Journal of Applied Mathematics and Physics
Vol.03 No.05(2015), Article ID:56537,5 pages
10.4236/jamp.2015.35064

A New Method of Measurement of the True Temperature and Emissivity of Non-Black Body Using One Component of Wien’s Spectrum of Thermal Radiation

D. Ya. Svet

Joint Institute for High Temperatures of the Russian Academy of Sciences, Moscow, Russian Federation

Email: vsvetd@mail.ru

Received 11 March 2015; accepted 20 May 2015; published 22 May 2015

ABSTRACT

It is shown that the measurement of only one component of the Wein’s spectrum of thermal radia- tion in range λT ≤ 3000 (˚C μm) is sufficient to estimate the true temperature and spectral emissivity of the selected component with sufficient accuracy, although more than one hundred years this statement was considered as incorrect. The proposed method is based on the formation of the linear dependence of the logarithm of the emissivity of not real wavelengths and artificially gen- erated “virtual” spectral components.

Keywords:

True Temperature, Spectral Emissivity, Wein’s Law

1. Introduction

Since the discovery of Wien’s exponential law of thermal radiation the concepts of emissivity and black-body factor were firmly established in physics. And measuring of the true temperature and emissivity became a problem “idem per idem” (the same through the same): To measure the true temperature it is necessary to know the emissivity and vice versa. A close look at this problem (on which the author spent more than sixty years) showed that its solution exists. Moreover, it was found that the measurement of any of the spectral components of radiation following to an exponential Wien’s law is enough to determine the value of true temperature and spectral emissivity of this component. Below we shall describe the proposed method which implements this statement1.

2. Method

The method is based on the principle of double spectral ratio, based on the linear dependence of the logarithm of the emissivity for three selected components of the spectrum of thermal radiation, proposed in [1] [2] , which is widely represented in the literature [3] . However, application of this principle is limited by the requirement on the linearity a priory. This takes place practically only for wavelengths with very closed spacing, which in turn leads to increasing of the value of equivalent wavelength, i.e. to an unacceptable increasing error of measured temperature.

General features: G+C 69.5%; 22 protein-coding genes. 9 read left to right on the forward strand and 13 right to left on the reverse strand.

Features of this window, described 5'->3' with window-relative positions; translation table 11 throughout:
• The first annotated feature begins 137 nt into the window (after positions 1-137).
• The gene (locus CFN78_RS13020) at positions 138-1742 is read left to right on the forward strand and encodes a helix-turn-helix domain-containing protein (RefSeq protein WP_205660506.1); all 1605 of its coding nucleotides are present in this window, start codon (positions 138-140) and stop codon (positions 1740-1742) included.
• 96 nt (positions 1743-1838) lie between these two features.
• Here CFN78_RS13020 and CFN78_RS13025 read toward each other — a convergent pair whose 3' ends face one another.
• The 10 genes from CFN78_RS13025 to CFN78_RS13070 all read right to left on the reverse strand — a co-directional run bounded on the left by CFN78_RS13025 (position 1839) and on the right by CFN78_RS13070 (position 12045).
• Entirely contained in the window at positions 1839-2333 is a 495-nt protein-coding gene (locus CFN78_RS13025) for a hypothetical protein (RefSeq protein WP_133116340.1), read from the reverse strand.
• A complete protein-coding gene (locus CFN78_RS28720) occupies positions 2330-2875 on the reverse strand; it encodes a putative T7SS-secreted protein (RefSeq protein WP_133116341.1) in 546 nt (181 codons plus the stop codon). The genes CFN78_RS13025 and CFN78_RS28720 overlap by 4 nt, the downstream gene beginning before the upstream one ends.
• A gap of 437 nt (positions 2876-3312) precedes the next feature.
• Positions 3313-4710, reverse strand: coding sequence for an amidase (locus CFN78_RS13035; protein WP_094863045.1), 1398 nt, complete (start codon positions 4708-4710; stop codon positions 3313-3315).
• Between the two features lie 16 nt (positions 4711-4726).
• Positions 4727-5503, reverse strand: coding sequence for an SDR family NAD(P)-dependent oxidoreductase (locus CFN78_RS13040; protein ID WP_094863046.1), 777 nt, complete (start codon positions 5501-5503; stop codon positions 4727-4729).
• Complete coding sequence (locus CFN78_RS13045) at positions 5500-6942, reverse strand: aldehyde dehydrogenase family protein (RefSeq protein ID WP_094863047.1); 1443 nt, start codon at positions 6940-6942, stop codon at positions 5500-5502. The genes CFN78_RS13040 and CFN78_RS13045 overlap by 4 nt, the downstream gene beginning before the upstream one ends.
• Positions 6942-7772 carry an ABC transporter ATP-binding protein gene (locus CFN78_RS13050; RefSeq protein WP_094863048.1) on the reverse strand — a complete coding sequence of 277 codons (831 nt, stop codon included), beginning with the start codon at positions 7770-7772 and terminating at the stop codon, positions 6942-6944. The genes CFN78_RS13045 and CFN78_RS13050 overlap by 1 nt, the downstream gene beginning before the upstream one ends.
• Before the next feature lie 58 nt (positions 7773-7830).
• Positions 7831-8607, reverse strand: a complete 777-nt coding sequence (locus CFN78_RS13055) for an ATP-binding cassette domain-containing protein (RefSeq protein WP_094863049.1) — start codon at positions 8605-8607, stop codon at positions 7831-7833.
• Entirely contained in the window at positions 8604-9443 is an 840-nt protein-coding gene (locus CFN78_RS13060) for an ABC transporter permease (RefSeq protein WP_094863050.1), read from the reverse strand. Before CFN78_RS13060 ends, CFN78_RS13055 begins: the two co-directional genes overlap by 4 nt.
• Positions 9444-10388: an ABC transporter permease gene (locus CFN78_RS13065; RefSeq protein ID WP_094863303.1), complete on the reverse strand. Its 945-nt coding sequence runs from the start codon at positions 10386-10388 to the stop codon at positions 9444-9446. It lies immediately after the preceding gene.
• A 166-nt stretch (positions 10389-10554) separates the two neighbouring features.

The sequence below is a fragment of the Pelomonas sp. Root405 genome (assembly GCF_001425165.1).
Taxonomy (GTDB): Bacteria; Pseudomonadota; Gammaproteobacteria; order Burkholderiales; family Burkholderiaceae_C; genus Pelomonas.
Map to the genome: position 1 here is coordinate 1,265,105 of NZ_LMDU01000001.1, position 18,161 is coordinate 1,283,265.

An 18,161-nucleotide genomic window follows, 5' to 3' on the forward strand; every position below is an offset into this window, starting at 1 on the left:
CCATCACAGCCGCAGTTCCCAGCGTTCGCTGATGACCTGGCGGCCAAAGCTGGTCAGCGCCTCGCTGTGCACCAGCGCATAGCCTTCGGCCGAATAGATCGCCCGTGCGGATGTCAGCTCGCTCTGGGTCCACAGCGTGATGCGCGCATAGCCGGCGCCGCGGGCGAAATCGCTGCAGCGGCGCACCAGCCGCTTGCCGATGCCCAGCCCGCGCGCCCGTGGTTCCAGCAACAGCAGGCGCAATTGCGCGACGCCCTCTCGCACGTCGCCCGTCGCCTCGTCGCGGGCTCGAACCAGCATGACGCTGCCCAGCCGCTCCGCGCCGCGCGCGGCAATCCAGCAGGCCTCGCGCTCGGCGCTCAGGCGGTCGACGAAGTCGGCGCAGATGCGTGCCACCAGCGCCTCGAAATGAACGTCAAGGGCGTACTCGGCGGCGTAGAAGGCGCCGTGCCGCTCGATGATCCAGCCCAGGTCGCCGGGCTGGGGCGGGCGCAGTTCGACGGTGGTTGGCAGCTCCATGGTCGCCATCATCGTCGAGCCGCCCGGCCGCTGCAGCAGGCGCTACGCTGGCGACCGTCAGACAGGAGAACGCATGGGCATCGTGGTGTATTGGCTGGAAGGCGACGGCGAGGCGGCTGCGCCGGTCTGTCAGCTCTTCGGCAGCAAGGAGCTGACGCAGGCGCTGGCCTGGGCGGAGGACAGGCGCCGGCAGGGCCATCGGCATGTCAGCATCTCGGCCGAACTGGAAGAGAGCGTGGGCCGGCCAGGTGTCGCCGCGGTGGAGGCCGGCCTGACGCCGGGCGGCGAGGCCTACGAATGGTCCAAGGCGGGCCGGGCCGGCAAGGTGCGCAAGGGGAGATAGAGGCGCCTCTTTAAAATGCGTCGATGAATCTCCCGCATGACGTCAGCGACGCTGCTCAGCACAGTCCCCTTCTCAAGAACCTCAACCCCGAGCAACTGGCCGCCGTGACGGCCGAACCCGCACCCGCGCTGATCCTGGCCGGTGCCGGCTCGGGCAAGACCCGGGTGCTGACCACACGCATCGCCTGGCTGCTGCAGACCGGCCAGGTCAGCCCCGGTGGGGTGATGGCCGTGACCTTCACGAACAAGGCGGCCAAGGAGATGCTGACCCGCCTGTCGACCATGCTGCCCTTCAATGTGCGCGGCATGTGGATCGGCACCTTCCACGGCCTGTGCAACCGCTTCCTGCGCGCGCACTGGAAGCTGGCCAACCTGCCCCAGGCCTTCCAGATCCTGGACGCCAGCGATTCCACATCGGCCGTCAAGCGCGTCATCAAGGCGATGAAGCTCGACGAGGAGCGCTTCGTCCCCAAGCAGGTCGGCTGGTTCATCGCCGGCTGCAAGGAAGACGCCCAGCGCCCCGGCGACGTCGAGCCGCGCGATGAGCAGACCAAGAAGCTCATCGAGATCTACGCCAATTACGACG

In proposed method a linear dependence of the three components, two of which are “virtual”, is generated artificially relative the selected spectral component and the requirement of proximity of wavelengths is eliminated.

Thus, only one spectral component is extracted from the Wien’s spectrum that is logarithmic,

(1)

where:

―wavelength;

―temperature in ˚C;

―spectral emissivity at wavelength λ1;

―14,388 μm/˚C―second pyrometer constant.

The value of the second pyrometer signal is determining by multiplying on the ratio which is proportional to a “virtual” spectral component at a selected wavelength, more or less than. For exam- ple, let’s choose

(2)

where

Further, let’s form a third pyrometer signal proportional to the “virtual” component with a wavelength, which, for example, defined by the half-sum of inverse values of wavelengths

, i.e.

(3)

where

(4)

Thus

(5)

Having these three pyrometer signals, and we can form a linear dependence of the logarithm of the emissivity versus wavelength.

Graphically this is shown in Figure 1, where the emissivity’s of these three signals marked by ordinates, and and, as it is seen (dotted lines) they form a linear polyline of emissivity versus wave-

Figure 1. Emissivity versus wavelength.

length.

For the linearization of this dependence and formation of a linear dependence (this is a straight line on Figure 1) we shall use expression from [4] .

This formula determines the value of the true temperature at known a’priory linearity of logarithm of emis- sivity from the wavelength and has the form:

(6)

where determines the true temperature at the wavelength, at the linear dependence of the logarithm of the emissivity from the wavelength, and which is set during calibration.